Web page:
I have found a material vocabulary through the use of concrete and textile based media. The fragility of the textile elements paired with concrete creates an opposition that translates my concepts into three dimensional works. I work with textile elements from my personal collection as well as those acquired through my research in Uganda to create sculptures that explore the relevance, history and identity associated with these materials.
Over the past 6 years I have traveled to Uganda and worked with Ugandan cultural arts. I witnessed the use of the hand to develop intricate and beautiful pieces that spoke of the society and expressed the individual. The process of making became very important, leading first to a body of work exploring my direct relationship to the handmade Ugandan objects and next, to evaluating my own process of making as an artist and how that can be communicated through the layering and building of forms. In my current body of work, I am making visual recordings through the use of detritus from my life and studio. I am taking elements and works from the past and employing them in new forms that serve to document and comment on the material objects that define our personal time. For me, these are woven pieces, broken forms, and cut offs of previous works. The process of layering these fragile pieces within concrete is meant to pose a delicate balance between the materials; the layers allude to written text and recordings.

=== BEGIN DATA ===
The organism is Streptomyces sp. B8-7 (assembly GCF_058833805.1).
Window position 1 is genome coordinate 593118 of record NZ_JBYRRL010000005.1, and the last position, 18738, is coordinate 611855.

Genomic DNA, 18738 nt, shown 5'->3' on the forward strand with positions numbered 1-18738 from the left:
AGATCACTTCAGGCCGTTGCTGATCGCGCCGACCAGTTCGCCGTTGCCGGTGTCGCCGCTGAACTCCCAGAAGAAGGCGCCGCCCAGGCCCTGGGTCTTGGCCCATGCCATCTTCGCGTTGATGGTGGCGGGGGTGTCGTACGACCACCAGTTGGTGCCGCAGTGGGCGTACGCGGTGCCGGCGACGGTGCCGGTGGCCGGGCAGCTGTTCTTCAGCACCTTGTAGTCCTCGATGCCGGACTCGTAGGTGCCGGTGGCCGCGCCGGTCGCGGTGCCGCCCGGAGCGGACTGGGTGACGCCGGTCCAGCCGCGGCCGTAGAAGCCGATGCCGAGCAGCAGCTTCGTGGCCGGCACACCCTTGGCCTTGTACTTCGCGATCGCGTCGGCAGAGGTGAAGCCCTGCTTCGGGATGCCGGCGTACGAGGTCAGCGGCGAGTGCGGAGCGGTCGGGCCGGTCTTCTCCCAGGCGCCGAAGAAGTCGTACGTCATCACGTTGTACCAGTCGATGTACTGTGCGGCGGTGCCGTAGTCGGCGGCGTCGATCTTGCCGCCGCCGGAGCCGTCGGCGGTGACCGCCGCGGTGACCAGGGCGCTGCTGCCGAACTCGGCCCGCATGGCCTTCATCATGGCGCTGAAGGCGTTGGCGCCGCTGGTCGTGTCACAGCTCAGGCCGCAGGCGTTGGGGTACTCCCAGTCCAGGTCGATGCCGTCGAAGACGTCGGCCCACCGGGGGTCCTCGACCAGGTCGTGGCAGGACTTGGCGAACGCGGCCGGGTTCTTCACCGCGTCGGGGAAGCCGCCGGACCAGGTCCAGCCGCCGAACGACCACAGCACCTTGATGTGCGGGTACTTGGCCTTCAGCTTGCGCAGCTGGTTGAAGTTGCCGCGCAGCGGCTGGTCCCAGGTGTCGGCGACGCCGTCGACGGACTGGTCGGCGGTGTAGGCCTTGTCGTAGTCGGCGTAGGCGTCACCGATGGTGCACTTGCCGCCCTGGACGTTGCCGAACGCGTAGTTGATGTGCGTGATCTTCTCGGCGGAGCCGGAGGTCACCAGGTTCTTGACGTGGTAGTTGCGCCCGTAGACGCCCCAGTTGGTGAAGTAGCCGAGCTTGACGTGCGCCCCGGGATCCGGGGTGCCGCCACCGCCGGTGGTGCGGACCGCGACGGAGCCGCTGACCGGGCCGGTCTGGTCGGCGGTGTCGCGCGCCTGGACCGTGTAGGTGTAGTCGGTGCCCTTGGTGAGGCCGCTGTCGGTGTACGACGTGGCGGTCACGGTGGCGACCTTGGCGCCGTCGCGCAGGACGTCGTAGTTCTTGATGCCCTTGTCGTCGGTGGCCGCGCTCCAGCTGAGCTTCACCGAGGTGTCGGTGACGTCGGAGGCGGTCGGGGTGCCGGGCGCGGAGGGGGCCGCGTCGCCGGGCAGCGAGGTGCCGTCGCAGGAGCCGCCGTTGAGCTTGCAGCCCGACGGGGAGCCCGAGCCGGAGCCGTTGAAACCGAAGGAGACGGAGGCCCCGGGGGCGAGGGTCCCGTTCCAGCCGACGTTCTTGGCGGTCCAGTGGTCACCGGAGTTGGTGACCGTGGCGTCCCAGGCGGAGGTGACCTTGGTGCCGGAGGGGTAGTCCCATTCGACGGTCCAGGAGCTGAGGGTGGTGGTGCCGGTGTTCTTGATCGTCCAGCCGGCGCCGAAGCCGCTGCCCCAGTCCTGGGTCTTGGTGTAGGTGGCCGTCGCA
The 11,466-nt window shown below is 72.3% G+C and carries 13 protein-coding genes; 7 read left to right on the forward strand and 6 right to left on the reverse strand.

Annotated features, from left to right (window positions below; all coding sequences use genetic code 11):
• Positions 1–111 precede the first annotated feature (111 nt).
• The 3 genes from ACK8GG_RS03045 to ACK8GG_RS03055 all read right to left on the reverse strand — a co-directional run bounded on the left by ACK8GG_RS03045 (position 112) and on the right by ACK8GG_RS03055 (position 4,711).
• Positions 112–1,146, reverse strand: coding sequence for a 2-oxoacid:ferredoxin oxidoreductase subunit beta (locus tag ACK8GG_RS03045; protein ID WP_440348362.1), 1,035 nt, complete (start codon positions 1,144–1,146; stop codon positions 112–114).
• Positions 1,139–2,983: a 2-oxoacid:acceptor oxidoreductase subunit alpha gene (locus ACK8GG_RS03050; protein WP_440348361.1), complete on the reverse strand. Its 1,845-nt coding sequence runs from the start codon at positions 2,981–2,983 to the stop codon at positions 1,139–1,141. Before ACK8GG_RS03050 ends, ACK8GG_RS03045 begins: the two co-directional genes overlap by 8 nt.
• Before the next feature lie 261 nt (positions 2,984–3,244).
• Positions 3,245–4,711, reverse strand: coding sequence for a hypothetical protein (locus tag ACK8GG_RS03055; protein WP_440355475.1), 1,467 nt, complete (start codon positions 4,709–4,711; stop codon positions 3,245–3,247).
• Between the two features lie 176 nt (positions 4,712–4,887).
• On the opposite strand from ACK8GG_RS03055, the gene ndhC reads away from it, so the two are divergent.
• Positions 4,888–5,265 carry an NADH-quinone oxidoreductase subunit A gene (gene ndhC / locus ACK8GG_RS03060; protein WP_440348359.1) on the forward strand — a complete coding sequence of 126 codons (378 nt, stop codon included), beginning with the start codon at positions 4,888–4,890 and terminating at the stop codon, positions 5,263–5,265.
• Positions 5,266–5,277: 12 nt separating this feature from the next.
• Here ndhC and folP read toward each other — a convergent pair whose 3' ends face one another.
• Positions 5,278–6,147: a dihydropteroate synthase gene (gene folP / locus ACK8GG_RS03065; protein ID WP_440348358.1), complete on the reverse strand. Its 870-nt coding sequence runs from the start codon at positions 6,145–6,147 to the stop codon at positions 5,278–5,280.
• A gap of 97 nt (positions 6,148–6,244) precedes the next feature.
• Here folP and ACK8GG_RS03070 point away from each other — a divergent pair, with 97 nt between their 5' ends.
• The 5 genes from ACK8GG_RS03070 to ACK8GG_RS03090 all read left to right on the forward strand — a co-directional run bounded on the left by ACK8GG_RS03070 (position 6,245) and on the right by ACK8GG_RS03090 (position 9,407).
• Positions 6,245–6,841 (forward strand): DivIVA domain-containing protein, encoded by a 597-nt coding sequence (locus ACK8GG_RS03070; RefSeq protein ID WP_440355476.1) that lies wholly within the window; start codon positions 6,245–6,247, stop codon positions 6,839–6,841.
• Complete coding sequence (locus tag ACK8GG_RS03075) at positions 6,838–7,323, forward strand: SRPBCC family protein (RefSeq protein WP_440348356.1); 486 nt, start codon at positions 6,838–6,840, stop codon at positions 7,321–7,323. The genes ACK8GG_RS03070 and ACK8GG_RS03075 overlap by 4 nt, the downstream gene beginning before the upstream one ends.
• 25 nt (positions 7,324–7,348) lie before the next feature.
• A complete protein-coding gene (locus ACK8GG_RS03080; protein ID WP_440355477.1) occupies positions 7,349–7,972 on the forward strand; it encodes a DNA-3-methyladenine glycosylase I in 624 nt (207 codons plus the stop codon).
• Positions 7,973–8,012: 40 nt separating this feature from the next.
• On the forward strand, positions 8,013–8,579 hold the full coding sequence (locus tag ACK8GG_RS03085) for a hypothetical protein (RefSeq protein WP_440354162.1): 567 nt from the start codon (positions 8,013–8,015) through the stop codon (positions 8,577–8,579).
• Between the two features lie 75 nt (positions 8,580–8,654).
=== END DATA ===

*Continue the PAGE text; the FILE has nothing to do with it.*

The focus, in my studio, on the expressive potential of the handmade, has led to the development of community based art initiatives here and abroad in Uganda. I approach the conceptualizing of art programs and community artworks to engage communities in activities, artworks, and programs to better understand ideas of culture, identity, and the handmade. Many of these projects are brought back into my studio where I respond to the making and create new works that hold each individual contribution. --Lesli Robertson